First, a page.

Press release 16 April 2009
EMBARGOED UNTIL 5PM
OECD prescription for ACC would be a step back for NZ
The OECD prescription for ACC would be a backwards step for New Zealand according to the ACC Futures Coalition.
Spokesperson Hazel Armstrong said that it was deeply disappointing to see the newly released OECD economic survey on New Zealand reaching for the tired and failed policy of opening up selected accounts to private competitors. “This form of privatisation was tried in the 1990s and the results were bad for both consumers and health treatment providers, while even employers strugged to manage the confusing and inefficient outcome.”
“It is also deeply disappointing to see the OECD blindly accept the view that ACC is in serious financial trouble and that this is due to problems associated with a public monopoly not managing costs,” said Ms. Armstrong. “We know that the financial issues ACC is currently facing are primarily due to the global financial crisis reducing earnings, and changed accounting standards. Where costs have risen this has reflected improved entitlements established by government in accordance with the underlying principles of ACC. There are legitimate conversations to be had about all these issues but neither wholesale cuts in entitlements as we saw in the early 1990s, nor privatisation of the work or other accounts, is the way to go.”
“The ACC Futures Coalition does not accept that ACC is a wildly inefficient scheme as implied by the OECD. One of the underlying principles when the scheme was established was administrative efficiency and a public monopoly was deliberately chosen as the best vehicle for delivering that,” said Ms. Armstrong. “The PriceWaterhouse Cooper’s report from last year made it quite clear that ACC was very efficient when compared with equivalent schemes internationally.”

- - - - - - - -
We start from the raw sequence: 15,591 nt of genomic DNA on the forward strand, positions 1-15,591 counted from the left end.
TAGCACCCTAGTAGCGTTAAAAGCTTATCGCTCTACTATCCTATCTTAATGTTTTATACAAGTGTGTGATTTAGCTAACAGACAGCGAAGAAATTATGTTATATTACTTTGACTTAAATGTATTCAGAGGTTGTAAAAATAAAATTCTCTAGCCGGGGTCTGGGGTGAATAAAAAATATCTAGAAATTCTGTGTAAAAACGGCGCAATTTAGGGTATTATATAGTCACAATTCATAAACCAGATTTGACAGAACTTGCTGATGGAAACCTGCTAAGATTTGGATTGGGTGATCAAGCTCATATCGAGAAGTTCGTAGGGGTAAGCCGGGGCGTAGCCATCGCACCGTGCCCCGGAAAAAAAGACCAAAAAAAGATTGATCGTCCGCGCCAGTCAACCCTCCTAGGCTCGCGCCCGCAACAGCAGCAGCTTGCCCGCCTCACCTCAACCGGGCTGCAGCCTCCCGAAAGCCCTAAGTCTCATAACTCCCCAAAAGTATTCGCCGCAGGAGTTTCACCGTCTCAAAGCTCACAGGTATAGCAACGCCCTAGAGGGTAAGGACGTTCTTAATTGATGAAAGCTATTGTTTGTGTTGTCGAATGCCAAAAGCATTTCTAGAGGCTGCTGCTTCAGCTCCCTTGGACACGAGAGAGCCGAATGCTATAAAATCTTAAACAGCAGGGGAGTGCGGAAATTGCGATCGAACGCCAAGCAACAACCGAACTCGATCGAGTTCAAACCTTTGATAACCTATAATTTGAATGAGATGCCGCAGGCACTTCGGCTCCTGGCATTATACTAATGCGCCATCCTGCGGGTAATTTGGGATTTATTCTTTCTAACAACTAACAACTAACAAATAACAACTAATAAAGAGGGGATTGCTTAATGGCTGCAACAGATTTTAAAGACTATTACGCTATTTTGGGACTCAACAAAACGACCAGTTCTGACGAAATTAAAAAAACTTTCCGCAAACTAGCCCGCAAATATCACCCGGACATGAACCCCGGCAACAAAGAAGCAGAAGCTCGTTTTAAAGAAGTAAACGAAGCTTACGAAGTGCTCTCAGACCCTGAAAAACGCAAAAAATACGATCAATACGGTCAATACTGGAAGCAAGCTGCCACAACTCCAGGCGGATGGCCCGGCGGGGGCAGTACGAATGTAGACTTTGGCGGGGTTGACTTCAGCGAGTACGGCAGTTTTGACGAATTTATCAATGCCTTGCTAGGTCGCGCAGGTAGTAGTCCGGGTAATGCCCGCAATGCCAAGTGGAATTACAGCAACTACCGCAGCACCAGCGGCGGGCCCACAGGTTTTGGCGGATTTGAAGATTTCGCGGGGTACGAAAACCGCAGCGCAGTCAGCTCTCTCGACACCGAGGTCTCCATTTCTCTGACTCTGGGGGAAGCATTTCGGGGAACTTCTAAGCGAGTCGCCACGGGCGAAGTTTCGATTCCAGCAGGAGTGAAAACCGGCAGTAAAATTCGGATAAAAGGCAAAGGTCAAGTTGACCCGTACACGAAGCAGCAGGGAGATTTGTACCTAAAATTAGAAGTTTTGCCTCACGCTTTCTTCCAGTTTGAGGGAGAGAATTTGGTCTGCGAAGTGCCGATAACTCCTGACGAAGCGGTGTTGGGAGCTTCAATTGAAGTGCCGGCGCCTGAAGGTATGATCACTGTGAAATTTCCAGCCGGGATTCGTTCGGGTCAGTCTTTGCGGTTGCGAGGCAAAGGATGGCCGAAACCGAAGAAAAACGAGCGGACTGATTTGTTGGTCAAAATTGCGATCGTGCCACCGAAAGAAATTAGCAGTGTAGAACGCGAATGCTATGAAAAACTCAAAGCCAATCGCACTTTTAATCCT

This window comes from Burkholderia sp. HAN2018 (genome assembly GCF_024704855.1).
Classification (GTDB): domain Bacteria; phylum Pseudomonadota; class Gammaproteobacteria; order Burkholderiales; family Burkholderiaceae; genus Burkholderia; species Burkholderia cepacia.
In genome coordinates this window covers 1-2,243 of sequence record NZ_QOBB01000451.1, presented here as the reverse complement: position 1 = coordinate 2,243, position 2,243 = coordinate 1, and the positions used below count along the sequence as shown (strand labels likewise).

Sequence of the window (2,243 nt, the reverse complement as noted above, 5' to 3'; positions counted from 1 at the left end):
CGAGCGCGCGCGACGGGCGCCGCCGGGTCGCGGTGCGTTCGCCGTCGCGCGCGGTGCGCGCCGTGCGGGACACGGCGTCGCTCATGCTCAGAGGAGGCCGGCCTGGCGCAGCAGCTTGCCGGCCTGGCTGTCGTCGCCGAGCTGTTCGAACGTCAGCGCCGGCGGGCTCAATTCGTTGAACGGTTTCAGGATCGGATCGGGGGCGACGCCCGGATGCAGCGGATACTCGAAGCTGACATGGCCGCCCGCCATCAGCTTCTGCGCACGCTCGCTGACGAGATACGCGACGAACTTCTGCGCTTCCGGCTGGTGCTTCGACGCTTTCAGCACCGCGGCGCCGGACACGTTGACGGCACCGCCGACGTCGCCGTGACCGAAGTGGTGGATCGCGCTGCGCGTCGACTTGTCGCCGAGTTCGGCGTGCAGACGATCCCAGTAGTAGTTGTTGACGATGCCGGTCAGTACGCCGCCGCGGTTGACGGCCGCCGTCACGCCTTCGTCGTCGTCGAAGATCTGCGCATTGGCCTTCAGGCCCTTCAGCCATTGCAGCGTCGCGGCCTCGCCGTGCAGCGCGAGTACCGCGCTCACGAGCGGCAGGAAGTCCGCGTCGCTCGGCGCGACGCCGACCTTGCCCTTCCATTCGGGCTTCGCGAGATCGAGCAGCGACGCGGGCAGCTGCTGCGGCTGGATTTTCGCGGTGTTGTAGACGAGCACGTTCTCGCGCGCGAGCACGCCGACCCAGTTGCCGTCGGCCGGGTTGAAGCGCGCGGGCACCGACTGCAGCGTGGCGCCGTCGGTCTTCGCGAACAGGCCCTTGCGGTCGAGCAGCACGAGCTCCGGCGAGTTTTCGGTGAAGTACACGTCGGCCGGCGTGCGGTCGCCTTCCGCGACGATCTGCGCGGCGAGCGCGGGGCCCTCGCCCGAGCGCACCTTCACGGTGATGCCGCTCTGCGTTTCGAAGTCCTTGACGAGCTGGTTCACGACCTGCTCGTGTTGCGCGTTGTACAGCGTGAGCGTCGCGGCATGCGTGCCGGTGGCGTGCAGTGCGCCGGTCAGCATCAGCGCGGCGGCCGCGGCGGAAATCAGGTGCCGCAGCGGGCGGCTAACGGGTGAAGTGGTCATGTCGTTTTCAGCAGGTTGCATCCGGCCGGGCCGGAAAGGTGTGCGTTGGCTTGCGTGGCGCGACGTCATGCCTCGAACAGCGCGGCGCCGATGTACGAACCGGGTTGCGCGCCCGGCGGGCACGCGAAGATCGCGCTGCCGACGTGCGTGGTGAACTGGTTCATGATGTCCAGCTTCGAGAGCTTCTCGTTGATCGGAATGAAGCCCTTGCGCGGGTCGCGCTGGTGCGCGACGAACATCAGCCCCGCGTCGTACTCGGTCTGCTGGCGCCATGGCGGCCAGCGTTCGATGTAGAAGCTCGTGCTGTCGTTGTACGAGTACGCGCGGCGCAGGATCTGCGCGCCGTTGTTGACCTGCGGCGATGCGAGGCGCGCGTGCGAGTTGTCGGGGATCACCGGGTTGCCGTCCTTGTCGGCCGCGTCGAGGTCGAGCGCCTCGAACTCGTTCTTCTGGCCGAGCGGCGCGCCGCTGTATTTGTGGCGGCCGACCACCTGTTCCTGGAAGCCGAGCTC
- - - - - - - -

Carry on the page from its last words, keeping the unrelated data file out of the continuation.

“New Zealanders need to realise that we have a worldclass scheme and it is ours. We need to promote and defend it in the face of superficial analyses such as that provided by the OECD here and reckless proposals to privatise any accounts by opening them up to competition,” said Ms. Armstrong.
The ACC Futures Coalition, which was launched recently, consists of academics, consumers, health treatment providers and unions who have come together around the following aim:
To build crossparty support for retaining the status of ACC as a publiclyowned single provider committed to the ‘Woodhouse Principles’, with a view to maintaining and improving the provision of injury prevention, treatment, rehabilitation and ‘no fault’ compensation social insurance system for all New Zealanders.
12:00AM Sunday, 19 April, 2009
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